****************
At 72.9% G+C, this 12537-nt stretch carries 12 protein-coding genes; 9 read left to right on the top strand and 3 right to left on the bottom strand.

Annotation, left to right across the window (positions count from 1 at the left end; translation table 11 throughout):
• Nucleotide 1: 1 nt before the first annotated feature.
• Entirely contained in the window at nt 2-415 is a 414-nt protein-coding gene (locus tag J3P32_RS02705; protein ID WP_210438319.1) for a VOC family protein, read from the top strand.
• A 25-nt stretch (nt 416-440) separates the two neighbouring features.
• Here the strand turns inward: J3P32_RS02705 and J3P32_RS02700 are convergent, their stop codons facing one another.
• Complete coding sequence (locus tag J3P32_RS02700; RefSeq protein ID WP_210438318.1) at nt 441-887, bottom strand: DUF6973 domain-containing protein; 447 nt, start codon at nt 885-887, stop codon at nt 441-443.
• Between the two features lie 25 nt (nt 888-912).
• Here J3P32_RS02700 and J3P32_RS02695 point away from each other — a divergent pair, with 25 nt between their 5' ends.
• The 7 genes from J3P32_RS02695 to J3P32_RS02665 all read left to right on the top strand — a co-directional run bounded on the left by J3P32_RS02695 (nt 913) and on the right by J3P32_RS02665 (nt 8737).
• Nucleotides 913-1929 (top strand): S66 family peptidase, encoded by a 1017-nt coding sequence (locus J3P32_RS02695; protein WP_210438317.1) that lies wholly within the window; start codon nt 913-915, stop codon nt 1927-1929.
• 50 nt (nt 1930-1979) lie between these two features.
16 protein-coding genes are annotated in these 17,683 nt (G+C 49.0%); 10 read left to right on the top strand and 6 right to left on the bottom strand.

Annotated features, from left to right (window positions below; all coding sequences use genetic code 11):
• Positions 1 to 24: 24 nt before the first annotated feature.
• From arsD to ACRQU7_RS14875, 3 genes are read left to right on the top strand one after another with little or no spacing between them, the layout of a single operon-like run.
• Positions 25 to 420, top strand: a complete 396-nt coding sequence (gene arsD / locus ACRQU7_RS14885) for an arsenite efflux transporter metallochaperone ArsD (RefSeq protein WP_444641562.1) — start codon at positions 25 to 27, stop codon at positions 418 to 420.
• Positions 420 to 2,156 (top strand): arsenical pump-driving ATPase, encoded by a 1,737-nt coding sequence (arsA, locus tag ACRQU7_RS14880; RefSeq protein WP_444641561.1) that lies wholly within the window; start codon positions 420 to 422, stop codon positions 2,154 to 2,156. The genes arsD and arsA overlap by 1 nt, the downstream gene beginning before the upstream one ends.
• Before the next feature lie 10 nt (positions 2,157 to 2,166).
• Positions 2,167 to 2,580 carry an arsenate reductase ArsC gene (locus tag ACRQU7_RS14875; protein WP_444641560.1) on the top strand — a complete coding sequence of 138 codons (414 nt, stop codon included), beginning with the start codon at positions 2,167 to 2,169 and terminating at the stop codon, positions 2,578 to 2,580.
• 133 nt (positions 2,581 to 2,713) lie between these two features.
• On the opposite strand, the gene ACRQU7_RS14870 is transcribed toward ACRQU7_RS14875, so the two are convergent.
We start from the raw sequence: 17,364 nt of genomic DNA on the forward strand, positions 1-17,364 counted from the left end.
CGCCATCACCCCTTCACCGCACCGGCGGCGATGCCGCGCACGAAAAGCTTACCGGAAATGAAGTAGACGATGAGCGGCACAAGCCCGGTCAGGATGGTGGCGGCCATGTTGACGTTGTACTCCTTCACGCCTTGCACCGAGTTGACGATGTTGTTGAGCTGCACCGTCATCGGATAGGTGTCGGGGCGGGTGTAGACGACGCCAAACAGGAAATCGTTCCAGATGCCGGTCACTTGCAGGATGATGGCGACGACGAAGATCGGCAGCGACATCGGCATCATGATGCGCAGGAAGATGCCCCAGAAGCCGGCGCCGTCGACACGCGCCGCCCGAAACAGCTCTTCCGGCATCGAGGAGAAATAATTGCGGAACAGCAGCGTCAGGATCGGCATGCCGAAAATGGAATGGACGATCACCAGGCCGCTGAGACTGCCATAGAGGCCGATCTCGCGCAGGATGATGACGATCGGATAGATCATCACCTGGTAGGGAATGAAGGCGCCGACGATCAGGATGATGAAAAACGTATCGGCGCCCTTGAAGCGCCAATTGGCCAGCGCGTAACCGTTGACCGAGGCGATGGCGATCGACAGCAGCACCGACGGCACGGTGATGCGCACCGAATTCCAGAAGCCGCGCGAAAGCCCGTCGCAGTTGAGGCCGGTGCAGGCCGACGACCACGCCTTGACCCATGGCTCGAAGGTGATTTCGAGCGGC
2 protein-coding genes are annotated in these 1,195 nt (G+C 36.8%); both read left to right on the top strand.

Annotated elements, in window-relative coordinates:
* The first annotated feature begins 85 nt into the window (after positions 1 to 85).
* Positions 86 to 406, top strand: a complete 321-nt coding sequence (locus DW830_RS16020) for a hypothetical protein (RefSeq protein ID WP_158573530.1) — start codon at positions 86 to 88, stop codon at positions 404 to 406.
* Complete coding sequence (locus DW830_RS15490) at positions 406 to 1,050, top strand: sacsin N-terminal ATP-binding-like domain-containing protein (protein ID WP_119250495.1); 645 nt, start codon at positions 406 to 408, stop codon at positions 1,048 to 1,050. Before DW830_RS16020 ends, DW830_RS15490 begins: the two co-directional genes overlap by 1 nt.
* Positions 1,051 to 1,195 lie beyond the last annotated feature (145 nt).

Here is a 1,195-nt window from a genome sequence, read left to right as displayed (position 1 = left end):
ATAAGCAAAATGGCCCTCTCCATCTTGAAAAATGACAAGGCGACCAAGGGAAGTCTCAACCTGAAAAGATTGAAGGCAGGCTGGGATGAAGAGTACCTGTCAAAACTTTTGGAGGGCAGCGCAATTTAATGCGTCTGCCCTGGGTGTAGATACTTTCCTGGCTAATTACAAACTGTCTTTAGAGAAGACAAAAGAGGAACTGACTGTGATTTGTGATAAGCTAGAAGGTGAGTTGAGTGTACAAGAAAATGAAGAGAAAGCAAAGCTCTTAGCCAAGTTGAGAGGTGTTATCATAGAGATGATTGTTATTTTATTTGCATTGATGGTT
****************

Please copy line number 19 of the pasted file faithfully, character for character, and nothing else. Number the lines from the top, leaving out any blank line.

• Before the next feature lie 10 nt (positions 2,157 to 2,166).